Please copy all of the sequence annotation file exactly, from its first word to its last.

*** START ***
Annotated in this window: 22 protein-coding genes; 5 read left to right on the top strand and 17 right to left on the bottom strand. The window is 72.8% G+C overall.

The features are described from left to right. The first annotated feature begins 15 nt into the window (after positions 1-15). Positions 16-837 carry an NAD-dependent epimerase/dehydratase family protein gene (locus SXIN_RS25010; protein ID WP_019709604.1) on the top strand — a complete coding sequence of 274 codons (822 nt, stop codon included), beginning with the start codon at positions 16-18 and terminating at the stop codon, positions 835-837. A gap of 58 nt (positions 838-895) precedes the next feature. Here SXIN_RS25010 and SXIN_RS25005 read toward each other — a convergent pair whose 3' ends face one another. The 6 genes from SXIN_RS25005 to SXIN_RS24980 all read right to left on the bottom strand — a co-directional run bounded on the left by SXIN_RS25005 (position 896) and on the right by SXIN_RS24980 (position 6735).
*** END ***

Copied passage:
Annotated in this window: 22 protein-coding genes; 5 read left to right on the top strand and 17 right to left on the bottom strand. The window is 72.8% G+C overall.

The features are described from left to right. The first annotated feature begins 15 nt into the window (after positions 1-15). Positions 16-837 carry an NAD-dependent epimerase/dehydratase family protein gene (locus SXIN_RS25010; protein ID WP_019709604.1) on the top strand — a complete coding sequence of 274 codons (822 nt, stop codon included), beginning with the start codon at positions 16-18 and terminating at the stop codon, positions 835-837. A gap of 58 nt (positions 838-895) precedes the next feature. Here SXIN_RS25010 and SXIN_RS25005 read toward each other — a convergent pair whose 3' ends face one another. The 6 genes from SXIN_RS25005 to SXIN_RS24980 all read right to left on the bottom strand — a co-directional run bounded on the left by SXIN_RS25005 (position 896) and on the right by SXIN_RS24980 (position 6735).